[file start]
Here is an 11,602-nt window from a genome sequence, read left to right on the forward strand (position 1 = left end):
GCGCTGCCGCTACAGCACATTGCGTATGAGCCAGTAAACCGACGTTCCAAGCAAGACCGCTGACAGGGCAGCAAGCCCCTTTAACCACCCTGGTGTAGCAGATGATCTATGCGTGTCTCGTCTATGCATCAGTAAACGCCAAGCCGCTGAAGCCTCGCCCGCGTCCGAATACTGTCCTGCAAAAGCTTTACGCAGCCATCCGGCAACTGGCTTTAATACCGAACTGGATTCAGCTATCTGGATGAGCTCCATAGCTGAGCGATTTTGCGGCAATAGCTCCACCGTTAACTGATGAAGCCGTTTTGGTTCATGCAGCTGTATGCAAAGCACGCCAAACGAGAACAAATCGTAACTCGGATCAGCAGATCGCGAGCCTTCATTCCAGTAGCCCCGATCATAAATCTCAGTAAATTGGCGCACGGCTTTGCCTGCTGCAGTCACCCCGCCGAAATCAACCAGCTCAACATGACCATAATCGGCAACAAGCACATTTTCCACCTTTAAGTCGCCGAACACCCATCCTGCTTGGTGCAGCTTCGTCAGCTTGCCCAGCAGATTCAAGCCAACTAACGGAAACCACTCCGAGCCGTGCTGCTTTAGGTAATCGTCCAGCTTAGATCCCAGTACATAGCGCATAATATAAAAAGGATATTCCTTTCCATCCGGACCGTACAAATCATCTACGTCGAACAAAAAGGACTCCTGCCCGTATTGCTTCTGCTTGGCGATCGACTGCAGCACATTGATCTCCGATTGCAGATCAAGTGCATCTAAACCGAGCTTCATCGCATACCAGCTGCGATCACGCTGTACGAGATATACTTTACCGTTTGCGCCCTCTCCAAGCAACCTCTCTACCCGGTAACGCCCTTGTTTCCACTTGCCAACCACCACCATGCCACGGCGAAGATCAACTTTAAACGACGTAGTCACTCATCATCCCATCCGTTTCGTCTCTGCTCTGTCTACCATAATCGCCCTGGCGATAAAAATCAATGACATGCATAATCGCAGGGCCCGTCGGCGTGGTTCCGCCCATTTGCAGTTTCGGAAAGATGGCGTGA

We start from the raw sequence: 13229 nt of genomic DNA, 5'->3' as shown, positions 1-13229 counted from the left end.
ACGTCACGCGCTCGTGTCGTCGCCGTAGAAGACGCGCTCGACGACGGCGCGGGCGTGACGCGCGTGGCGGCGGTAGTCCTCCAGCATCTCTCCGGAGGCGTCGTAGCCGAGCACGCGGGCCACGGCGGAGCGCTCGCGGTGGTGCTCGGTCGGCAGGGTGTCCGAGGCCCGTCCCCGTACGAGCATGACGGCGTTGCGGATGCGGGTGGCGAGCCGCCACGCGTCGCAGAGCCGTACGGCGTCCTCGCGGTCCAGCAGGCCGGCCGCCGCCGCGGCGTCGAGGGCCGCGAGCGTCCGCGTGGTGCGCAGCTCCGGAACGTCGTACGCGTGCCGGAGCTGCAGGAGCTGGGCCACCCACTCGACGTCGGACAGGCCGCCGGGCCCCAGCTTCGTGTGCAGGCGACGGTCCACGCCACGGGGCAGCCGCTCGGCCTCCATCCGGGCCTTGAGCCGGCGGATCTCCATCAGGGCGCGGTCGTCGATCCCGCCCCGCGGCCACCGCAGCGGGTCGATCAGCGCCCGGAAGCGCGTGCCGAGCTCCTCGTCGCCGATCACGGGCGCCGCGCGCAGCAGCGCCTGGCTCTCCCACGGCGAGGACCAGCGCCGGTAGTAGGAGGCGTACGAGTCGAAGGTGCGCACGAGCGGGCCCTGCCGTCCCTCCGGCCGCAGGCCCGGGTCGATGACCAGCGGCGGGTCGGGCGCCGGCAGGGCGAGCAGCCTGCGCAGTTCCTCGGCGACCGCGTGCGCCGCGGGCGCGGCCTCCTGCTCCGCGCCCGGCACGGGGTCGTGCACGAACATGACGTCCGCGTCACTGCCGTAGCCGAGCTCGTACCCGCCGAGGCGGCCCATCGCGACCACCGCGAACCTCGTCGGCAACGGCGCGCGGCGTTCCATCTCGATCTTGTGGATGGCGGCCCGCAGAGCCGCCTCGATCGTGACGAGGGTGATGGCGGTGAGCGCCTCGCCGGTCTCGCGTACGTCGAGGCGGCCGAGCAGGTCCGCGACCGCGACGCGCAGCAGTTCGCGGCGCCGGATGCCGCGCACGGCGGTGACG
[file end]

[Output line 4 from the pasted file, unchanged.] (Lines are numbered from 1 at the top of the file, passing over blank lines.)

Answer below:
ACGTCACGCGCTCGTGTCGTCGCCGTAGAAGACGCGCTCGACGACGGCGCGGGCGTGACGCGCGTGGCGGCGGTAGTCCTCCAGCATCTCTCCGGAGGCGTCGTAGCCGAGCACGCGGGCCACGGCGGAGCGCTCGCGGTGGTGCTCGGTCGGCAGGGTGTCCGAGGCCCGTCCCCGTACGAGCATGACGGCGTTGCGGATGCGGGTGGCGAGCCGCCACGCGTCGCAGAGCCGTACGGCGTCCTCGCGGTCCAGCAGGCCGGCCGCCGCCGCGGCGTCGAGGGCCGCGAGCGTCCGCGTGGTGCGCAGCTCCGGAACGTCGTACGCGTGCCGGAGCTGCAGGAGCTGGGCCACCCACTCGACGTCGGACAGGCCGCCGGGCCCCAGCTTCGTGTGCAGGCGACGGTCCACGCCACGGGGCAGCCGCTCGGCCTCCATCCGGGCCTTGAGCCGGCGGATCTCCATCAGGGCGCGGTCGTCGATCCCGCCCCGCGGCCACCGCAGCGGGTCGATCAGCGCCCGGAAGCGCGTGCCGAGCTCCTCGTCGCCGATCACGGGCGCCGCGCGCAGCAGCGCCTGGCTCTCCCACGGCGAGGACCAGCGCCGGTAGTAGGAGGCGTACGAGTCGAAGGTGCGCACGAGCGGGCCCTGCCGTCCCTCCGGCCGCAGGCCCGGGTCGATGACCAGCGGCGGGTCGGGCGCCGGCAGGGCGAGCAGCCTGCGCAGTTCCTCGGCGACCGCGTGCGCCGCGGGCGCGGCCTCCTGCTCCGCGCCCGGCACGGGGTCGTGCACGAACATGACGTCCGCGTCACTGCCGTAGCCGAGCTCGTACCCGCCGAGGCGGCCCATCGCGACCACCGCGAACCTCGTCGGCAACGGCGCGCGGCGTTCCATCTCGATCTTGTGGATGGCGGCCCGCAGAGCCGCCTCGATCGTGACGAGGGTGATGGCGGTGAGCGCCTCGCCGGTCTCGCGTACGTCGAGGCGGCCGAGCAGGTCCGCGACCGCGACGCGCAGCAGTTCGCGGCGCCGGATGCCGCGCACGGCGGTGACG